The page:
Taking Communion and Judgment
One of the beliefs that I disagree with in many churches today, is their understanding of being worthy to take communion. They believe that you have to be right with God, and not have sin in your life, in order to be worthy to take communion. Let’s take a look at the scripture they use to justify this position:
Wherefore whosoever shall eat this bread, and drink this cup of the Lord, unworthily, shall be guilty of the body and blood of the Lord. But let a man examine himself, and so let him eat of that bread, and drink of that cup. For he that eateth and drinketh unworthily, eateth and drinketh damnation to himself, not discerning the Lord’s body. For this cause many are weak and sickly among you, and many sleep. For if we would judge ourselves, we should not be judged. But when we are judged, we are chastened of the Lord, that we should not be condemned with the world.
1 Corinthians 11:27-32 KJV
At face value, it appears they are right, doesn’t it? It is important to remember that just because the Bible says something, does not mean that the way we interpret it is correct.
What was Paul talking about then?
If you read the full context of the passage, it is talking about the unworthy manner which they were partaking. Most newer translations actually use the words “unworthy manner” (including the NKJV, NIV, NASB, ESV, and RSV). If you read the passage within it’s proper context, it becomes very clear what it was Paul was referring to. Let’s quote the entire passage:
When ye come together therefore into one place, this is not to eat the Lord’s supper. For in eating every one taketh before other his own supper: and one is hungry, and another is drunken. What? have ye not houses to eat and to drink in? or despise ye the church of God, and shame them that have not? What shall I say to you? shall I praise you in this? I praise you not. For I have received of the Lord that which also I delivered unto you, That the Lord Jesus the same night in which he was betrayed took bread: And when he had given thanks, he brake it, and said, Take, eat: this is my body, which is broken for you: this do in remembrance of me. After the same manner also he took the cup, when he had supped, saying, This cup is the new testament in my blood: this do ye, as oft as ye drink it, in remembrance of me. For as often as ye eat this bread, and drink this cup, ye do shew the Lord’s death till he come. Wherefore whosoever shall eat this bread, and drink this cup of the Lord, unworthily, shall be guilty of the body and blood of the Lord. But let a man examine himself, and so let him eat of that bread, and drink of that cup. For he that eateth and drinketh unworthily, eateth and drinketh damnation to himself, not discerning the Lord’s body. For this cause many are weak and sickly among you, and many sleep. For if we would judge ourselves, we should not be judged. But when we are judged, we are chastened of the Lord, that we should not be condemned with the world. Wherefore, my brethren, when ye come together to eat, tarry one for another. And if any man hunger, let him eat at home; that ye come not together unto condemnation. And the rest will I set in order when I come.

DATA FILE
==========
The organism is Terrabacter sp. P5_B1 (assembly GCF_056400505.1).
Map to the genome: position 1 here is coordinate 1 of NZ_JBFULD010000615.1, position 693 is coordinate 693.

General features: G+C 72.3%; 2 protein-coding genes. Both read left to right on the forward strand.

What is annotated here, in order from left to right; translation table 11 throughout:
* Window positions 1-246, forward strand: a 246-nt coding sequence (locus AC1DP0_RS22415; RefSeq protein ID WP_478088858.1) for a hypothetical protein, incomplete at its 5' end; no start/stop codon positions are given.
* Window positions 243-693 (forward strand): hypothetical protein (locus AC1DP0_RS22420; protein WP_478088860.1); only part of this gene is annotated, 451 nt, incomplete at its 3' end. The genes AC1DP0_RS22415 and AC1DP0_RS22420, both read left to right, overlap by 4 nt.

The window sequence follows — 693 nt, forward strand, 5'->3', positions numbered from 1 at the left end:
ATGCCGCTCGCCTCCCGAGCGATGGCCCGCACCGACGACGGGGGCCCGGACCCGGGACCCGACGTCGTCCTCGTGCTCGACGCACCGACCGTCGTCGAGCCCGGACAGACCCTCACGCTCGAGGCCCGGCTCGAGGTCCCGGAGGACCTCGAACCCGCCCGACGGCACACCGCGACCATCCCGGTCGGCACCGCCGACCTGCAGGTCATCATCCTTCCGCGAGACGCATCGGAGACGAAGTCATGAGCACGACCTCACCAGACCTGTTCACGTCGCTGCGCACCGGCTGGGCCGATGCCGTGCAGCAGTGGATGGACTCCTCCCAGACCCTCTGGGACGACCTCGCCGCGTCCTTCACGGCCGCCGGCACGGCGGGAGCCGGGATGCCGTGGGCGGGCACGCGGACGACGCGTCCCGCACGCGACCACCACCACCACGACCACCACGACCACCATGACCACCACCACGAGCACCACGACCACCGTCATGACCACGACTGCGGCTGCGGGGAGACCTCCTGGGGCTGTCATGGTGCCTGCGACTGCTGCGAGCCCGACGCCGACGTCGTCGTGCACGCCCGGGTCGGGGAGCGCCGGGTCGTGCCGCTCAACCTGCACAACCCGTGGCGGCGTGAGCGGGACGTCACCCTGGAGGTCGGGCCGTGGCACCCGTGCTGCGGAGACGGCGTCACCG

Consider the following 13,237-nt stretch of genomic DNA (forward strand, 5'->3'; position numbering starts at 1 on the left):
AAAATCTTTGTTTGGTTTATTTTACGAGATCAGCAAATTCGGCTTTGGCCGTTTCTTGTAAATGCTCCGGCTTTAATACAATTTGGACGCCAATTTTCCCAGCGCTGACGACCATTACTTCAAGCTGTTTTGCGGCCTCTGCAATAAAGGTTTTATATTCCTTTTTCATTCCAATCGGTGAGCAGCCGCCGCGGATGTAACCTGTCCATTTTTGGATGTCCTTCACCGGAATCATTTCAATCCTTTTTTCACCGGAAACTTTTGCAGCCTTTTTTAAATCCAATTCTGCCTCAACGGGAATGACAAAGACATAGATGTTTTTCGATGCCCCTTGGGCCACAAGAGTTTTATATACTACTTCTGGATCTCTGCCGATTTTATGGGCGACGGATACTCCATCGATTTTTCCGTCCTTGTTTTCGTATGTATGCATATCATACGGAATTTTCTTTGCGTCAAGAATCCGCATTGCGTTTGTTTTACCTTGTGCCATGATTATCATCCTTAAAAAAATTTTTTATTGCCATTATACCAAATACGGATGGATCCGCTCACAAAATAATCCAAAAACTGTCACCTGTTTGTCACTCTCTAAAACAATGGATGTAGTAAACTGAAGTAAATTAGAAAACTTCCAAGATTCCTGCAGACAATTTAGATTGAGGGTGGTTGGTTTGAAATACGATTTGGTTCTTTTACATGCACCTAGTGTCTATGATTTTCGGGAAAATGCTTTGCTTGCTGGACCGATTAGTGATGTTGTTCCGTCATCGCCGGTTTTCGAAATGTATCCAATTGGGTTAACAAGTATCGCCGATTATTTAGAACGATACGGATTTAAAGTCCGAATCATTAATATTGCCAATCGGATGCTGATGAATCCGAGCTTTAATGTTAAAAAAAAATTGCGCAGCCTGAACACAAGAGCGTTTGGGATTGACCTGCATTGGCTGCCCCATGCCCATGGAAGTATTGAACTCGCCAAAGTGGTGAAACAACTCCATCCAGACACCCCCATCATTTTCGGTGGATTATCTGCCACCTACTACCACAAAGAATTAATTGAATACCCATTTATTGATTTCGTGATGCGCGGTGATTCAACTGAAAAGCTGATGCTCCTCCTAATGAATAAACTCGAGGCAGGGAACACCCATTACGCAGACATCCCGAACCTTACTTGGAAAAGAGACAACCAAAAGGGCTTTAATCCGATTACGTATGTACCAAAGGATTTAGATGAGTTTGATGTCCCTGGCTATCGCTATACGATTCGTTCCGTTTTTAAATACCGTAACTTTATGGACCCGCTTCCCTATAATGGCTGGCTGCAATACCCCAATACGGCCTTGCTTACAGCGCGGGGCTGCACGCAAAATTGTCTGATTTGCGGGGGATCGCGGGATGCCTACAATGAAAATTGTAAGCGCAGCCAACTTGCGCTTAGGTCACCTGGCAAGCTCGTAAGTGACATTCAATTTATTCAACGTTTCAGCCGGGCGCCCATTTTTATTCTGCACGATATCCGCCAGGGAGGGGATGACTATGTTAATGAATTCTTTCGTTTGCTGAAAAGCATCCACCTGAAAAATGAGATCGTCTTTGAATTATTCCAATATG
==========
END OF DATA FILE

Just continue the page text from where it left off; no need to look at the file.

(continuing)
1 Corinthians 11:20-34 KJV
First underlining above speaks of what was actually going on – they were eating and drinking the communion elements to satisfy their physical hunger! It was so bad that they were getting drunk on the wine! Are you kidding me?! Paul was outraged, asking them if they had not homes to eat and drink in. If you study your Bible, those Corinthians were quite a handful. Most of us today wouldn’t dare think of mocking of work of Christ by consuming the elements of communion in such an unworthy manner.
Second underlining tells us why they fell under condemnation and drank judgment unto themselves – it was because they weren’t discerning the Lord’s body! Biblically speaking, that is the reason for the condemnation that they came under. It had nothing to do with their hearts not being right in some area of their life.